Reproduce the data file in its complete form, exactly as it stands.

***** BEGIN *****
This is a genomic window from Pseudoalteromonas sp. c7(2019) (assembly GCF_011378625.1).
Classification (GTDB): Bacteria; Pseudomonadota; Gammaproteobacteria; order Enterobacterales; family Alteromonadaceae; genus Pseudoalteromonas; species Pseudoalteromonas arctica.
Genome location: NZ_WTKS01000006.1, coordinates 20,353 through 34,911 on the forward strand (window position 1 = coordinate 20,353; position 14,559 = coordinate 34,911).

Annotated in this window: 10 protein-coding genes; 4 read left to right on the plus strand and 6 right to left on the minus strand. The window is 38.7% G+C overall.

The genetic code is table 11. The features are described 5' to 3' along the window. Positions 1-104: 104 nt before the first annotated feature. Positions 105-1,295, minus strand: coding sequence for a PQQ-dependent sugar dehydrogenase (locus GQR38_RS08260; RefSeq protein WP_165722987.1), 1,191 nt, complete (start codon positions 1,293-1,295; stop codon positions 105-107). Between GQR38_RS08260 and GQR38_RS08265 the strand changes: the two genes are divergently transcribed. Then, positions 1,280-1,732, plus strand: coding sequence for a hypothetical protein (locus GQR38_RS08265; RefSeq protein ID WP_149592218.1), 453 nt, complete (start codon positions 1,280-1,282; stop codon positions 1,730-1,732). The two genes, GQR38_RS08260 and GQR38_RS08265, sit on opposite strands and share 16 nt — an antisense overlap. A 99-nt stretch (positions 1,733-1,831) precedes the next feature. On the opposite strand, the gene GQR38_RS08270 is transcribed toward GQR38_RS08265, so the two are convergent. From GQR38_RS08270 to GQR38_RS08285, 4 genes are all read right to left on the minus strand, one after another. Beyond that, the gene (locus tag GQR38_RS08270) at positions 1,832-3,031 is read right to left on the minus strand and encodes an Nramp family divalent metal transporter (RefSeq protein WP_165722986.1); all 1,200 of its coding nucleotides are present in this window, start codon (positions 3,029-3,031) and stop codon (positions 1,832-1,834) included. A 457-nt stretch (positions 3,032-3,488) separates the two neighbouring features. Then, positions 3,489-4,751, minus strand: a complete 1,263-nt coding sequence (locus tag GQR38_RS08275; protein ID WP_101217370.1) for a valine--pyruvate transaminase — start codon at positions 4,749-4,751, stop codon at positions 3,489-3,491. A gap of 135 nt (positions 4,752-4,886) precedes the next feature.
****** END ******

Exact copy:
This is a genomic window from Pseudoalteromonas sp. c7(2019) (assembly GCF_011378625.1).
Classification (GTDB): Bacteria; Pseudomonadota; Gammaproteobacteria; order Enterobacterales; family Alteromonadaceae; genus Pseudoalteromonas; species Pseudoalteromonas arctica.
Genome location: NZ_WTKS01000006.1, coordinates 20,353 through 34,911 on the forward strand (window position 1 = coordinate 20,353; position 14,559 = coordinate 34,911).

Annotated in this window: 10 protein-coding genes; 4 read left to right on the plus strand and 6 right to left on the minus strand. The window is 38.7% G+C overall.

The genetic code is table 11. The features are described 5' to 3' along the window. Positions 1-104: 104 nt before the first annotated feature. Positions 105-1,295, minus strand: coding sequence for a PQQ-dependent sugar dehydrogenase (locus GQR38_RS08260; RefSeq protein WP_165722987.1), 1,191 nt, complete (start codon positions 1,293-1,295; stop codon positions 105-107). Between GQR38_RS08260 and GQR38_RS08265 the strand changes: the two genes are divergently transcribed. Then, positions 1,280-1,732, plus strand: coding sequence for a hypothetical protein (locus GQR38_RS08265; RefSeq protein ID WP_149592218.1), 453 nt, complete (start codon positions 1,280-1,282; stop codon positions 1,730-1,732). The two genes, GQR38_RS08260 and GQR38_RS08265, sit on opposite strands and share 16 nt — an antisense overlap. A 99-nt stretch (positions 1,733-1,831) precedes the next feature. On the opposite strand, the gene GQR38_RS08270 is transcribed toward GQR38_RS08265, so the two are convergent. From GQR38_RS08270 to GQR38_RS08285, 4 genes are all read right to left on the minus strand, one after another. Beyond that, the gene (locus tag GQR38_RS08270) at positions 1,832-3,031 is read right to left on the minus strand and encodes an Nramp family divalent metal transporter (RefSeq protein WP_165722986.1); all 1,200 of its coding nucleotides are present in this window, start codon (positions 3,029-3,031) and stop codon (positions 1,832-1,834) included. A 457-nt stretch (positions 3,032-3,488) separates the two neighbouring features. Then, positions 3,489-4,751, minus strand: a complete 1,263-nt coding sequence (locus tag GQR38_RS08275; protein ID WP_101217370.1) for a valine--pyruvate transaminase — start codon at positions 4,749-4,751, stop codon at positions 3,489-3,491. A gap of 135 nt (positions 4,752-4,886) precedes the next feature.